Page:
## What is a Covariate?

Covariates are continuous independent variables (or predictors) in a regression or ANOVA model. These variables can explain some of the variability in the dependent variable.

That definition of covariates is simple enough. However, the usage of the term has changed over time. Consequently, analysts can have drastically different contexts in mind when discussing covariates.

Historically, statisticians considered covariates to be a subtype of continuous predictors that appears only in ANOVA models, usually relating to designed experiments (DOE). Originally, they were part of experimental designs where the primary variables of interest are categorical factors that the researchers control.

In these designs, most other potential explanatory variables (confounders) are addressed by controlling the experimental environment and using a randomized design. However, analysts might be aware of uncontrollable variables that could influence the outcome in some studies.

These nuisance variables are covariates. They’re a nuisance because they can increase both variability and bias.

Including these nuisance variables as covariates in the model statistically controls their impact on the dependent variable, which can increase statistical power and reduce confounder bias. Learn more about How Confounders Can Bias Your Results.

So, the historical definition of a covariate is that it is:

- In an randomized experimental design where researchers set the categorical factors of primary interest.
- A continuous, independent variable that researchers measure (as opposed to setting).
- Uncontrollable and can’t be randomized (i.e., a nuisance).
- Not a primary variable of interest even though it correlates with the outcome.

When you include a covariate in an ANOVA model, it becomes an ANCOVA model (Analysis of Covariance). Learn more about ANCOVA: Uses, Assumptions & Example.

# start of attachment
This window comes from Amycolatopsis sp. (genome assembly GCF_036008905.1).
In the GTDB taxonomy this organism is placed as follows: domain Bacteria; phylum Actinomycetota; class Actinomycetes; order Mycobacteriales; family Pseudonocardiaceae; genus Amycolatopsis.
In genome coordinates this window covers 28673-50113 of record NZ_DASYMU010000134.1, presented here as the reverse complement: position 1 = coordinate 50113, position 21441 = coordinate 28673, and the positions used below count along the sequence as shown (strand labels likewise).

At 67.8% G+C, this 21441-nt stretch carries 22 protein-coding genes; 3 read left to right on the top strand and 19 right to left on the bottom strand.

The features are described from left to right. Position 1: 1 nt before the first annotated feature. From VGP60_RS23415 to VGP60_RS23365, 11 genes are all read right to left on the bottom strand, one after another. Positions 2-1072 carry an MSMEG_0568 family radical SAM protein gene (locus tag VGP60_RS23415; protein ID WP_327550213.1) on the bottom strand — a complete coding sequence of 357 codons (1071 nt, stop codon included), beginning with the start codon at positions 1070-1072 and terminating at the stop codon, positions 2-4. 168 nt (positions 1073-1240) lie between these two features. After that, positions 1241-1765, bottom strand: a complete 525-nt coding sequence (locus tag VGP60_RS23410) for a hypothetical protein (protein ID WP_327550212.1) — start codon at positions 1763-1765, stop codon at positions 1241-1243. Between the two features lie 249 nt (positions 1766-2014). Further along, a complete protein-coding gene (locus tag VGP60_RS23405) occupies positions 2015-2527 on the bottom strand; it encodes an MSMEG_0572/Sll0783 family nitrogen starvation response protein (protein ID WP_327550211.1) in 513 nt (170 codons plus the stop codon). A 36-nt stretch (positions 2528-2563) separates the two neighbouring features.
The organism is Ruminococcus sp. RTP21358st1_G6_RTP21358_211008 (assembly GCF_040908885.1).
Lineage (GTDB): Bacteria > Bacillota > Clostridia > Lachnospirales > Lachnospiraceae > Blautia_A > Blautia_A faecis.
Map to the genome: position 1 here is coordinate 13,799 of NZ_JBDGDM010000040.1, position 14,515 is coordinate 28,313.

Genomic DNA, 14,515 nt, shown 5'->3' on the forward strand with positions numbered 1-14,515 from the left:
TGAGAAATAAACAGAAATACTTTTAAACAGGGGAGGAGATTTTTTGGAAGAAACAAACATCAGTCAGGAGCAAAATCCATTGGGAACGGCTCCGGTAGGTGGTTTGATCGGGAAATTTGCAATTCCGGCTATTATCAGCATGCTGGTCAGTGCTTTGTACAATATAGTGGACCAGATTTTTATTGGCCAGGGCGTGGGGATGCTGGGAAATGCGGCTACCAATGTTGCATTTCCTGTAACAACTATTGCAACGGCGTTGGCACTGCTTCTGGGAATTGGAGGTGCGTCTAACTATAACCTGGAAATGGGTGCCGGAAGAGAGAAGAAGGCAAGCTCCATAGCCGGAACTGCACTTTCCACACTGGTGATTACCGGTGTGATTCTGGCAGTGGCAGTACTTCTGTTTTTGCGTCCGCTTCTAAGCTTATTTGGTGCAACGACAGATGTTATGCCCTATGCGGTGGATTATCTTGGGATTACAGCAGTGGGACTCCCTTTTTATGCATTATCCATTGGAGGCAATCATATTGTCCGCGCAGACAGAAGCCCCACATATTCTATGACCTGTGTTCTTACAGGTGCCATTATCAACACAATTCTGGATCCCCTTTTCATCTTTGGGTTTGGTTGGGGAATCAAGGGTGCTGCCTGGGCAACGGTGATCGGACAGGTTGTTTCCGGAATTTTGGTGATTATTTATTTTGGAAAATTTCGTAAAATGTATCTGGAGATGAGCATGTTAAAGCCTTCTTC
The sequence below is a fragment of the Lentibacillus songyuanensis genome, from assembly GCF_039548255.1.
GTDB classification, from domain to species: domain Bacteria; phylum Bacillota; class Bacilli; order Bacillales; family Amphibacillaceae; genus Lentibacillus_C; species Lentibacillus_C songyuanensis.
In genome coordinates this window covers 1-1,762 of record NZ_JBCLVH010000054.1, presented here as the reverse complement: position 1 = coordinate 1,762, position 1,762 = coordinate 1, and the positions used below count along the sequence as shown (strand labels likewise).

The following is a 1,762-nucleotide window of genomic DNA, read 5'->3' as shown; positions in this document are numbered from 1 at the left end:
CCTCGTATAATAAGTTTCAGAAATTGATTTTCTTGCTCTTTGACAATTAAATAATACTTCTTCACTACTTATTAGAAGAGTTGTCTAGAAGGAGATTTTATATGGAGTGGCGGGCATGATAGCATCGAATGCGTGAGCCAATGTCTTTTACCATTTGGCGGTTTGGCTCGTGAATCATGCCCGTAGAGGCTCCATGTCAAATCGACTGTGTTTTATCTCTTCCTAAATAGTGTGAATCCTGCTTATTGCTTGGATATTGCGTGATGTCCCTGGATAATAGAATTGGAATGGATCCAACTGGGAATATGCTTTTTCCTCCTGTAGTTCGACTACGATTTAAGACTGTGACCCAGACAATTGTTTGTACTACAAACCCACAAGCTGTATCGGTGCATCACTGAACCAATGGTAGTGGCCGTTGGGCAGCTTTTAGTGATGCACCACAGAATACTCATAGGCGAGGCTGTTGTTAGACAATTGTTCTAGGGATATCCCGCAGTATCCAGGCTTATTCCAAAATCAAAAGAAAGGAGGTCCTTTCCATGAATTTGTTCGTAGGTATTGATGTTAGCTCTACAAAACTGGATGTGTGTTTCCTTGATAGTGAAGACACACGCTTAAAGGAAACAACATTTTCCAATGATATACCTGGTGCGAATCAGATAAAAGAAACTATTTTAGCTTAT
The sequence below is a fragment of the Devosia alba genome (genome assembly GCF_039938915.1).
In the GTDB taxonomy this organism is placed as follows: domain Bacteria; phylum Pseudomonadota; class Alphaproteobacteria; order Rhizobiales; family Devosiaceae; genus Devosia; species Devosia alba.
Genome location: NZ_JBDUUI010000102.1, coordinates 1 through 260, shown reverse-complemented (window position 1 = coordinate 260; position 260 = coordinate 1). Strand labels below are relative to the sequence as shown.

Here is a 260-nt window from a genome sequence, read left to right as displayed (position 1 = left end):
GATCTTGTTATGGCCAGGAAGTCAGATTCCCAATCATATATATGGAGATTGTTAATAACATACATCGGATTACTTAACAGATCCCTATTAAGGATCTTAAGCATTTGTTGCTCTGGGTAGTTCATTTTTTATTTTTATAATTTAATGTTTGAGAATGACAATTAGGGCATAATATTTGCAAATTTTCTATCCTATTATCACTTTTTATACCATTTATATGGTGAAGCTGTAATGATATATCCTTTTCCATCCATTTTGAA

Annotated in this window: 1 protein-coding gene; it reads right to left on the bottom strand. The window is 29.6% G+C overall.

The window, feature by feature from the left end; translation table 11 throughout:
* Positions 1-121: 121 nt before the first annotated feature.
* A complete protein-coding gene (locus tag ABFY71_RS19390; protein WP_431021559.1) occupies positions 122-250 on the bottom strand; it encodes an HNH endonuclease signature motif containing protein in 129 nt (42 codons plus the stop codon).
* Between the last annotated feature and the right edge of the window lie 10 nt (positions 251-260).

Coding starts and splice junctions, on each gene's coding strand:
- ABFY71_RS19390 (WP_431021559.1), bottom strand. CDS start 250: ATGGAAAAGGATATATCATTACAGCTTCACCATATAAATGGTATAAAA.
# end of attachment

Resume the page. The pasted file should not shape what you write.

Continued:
I’ve heard long-time researchers stick steadfastly to this definition and even firmly proclaim that the analytical procedure must enter a covariate into the model last to calculate the sums of squares correctly!

**Related posts**: Experimental Designs and Independent vs. Dependent Variables

## Modern Usage

In current times, the historical definition of covariate has faded somewhat. Many analysts use this term as a synonym for a continuous predictor—not only for the specific subset of experimental design cases I describe above.

In current usage, a covariate might be a primary variable of interest in a non-DOE context!

In an analytical sense, the modern usage is valid. Covariates in the stricter context performs the same function as continuous predictors in the broader definition.

Just be aware that some analysts will have an extremely specific context in mind when discussing covariates. Others will be thinking in much broader terms!

## Covariate Example

Let’s look at a covariate example that fits the original definition involving an experimental design.

Consider a manufacturing process where temperature and pressure are experimental factors. The experimenters set the temperature controls at A, B, and C and the pressure controls at X, Y, and Z. While temperature and pressure are continuous variables, the experiment treats them as categorical factors because the researchers set them to several specific values.

To minimize sources of variation and the effect of other variables, the researchers control the experimental environment as much as possible and use randomization to determine the settings for each experimental run. All in all, it’s a highly controlled, randomized experiment.

However, the researchers know from experience that humidity levels also affect the outcome. Unfortunately, humidity is much harder to control because it depends on outdoor conditions and is impossible to regulate throughout the manufacturing environment. Consequently, they record humidity as a covariate during each experimental run so the ANCOVA model can account for its effect.